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Opinion: Moving To District Is Not Always Easy

Joining community comes with challenges
Photo by Matteo Winandy
Junior Allie Rose Olmstead reads a book for her English class. She moved to the district from Tulsa, Oklahoma where she attended a small private school. “I was intimidated to come a big public school,” Olmstead said.

“The Bubble” is a term used pridefully throughout Highland Park news outlets, podcasts and even high school clubs. Though displayed as a good thing, “The Bubble” turns transferring students’ lives into a nightmare.

Because it has led to the high school becoming so cliquey, “The Bubble,” which came to be as a result of the long family lineages in the Park Cities, has created an environment in which there is limited room for diversity and new students have a hard time fitting in.

Other schools in Texas, such as Allen High School, have communities large enough that students have the freedom to make friends and get settled. Our high school, on the other hand, is home to a community which actively prevents new students from learning their way around. Because 82.1% of Highland Park students are white and the average household is a little over $218,000, the stereotype of the rich, white kid thrives, creating a somewhat toxic culture for those who don’t fit into this small niche.

I transferred to the district as a new student last year at McCullough Middle School. It was 8th grade and, because we had just finished a full year of online school, I had lived outside of the classroom environment for nearly two years. 

I’ll admit, it was rough. In fact, it wasn’t until the second semester that I finally learned the proper way to act and dress in “The Bubble”.

Many of the families in the Park Cities have been in this school district for generations. Oddly enough, I fall into this category.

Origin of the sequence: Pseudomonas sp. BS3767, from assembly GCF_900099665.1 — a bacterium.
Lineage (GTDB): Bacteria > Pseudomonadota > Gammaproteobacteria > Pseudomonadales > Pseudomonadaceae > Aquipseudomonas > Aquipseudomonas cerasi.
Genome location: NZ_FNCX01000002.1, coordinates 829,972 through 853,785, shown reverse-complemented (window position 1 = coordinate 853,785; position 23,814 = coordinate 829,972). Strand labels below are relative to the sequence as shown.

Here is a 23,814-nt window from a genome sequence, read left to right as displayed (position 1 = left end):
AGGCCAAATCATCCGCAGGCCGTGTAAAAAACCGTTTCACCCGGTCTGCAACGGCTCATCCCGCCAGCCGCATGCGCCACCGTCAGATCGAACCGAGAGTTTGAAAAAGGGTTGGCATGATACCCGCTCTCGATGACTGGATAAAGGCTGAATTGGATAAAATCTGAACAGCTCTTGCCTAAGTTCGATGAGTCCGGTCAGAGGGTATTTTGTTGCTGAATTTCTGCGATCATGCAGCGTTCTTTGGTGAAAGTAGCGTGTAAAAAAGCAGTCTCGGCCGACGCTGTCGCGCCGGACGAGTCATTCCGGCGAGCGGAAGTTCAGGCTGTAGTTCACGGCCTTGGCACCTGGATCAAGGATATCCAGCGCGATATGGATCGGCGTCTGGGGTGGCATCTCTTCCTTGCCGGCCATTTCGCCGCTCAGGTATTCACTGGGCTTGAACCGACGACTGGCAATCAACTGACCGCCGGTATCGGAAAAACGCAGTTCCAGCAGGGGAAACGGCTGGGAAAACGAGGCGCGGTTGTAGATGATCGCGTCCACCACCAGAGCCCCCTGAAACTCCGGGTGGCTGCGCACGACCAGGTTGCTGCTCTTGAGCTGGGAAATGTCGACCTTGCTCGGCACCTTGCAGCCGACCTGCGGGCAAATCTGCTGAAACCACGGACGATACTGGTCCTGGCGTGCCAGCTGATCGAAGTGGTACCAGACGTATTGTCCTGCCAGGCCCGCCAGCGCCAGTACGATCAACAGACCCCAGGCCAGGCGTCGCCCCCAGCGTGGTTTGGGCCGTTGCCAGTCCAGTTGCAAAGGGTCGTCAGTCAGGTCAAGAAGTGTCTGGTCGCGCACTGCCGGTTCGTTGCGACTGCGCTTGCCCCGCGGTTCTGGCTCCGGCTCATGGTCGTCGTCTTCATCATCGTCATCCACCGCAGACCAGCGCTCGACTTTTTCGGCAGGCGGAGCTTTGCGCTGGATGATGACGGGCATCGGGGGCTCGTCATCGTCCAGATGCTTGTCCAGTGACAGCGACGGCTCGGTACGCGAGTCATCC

Though I grew up in Austin, both my dad and grandma grew up in the neighborhood and graduated from the high school. Now, my brother and I are continuing this legacy in going to school here.

It didn’t take long for me to conform to the trends seen throughout the halls. In less than a year, I began dressing in Lululemon and Free People every day, and while it doesn’t hurt anyone, it’s certainly shocking that new students feel they need to conform to these ridiculous trends if they want any chance of being accepted. Students should be comfortable with wearing what they want rather than what is deemed “popular” and shouldn’t feel pressured to be anyone but their authentic selves. 

Another impact that “The Bubble” has on the high school culture is the incredibly strong emphasis on perfection, sportsmanship and success, which is prevalent throughout academics and sports alike. While these traits should certainly be valued, their reverence inhibits the heavy majority of students who don’t stand out of the crowd.

Of course, the well-bound nature of this community also creates an extremely safe and positive environment for young children, so if there were to be more of an emphasis on making students who don’t fit the mold of “The Bubble” comfortable and welcome, then that would be ideal.

About the Contributor
Augusta McKenzie
Augusta McKenzie, Reporter
What are you looking forward to on the staff this year? Hanging out with the Newspaper staff. If you could live anywhere in the world, where would it be?  A tree house on a small island or in the rainforest with tons of colorful birds. If you could only eat one food for the rest of your life, what would it be? Pasta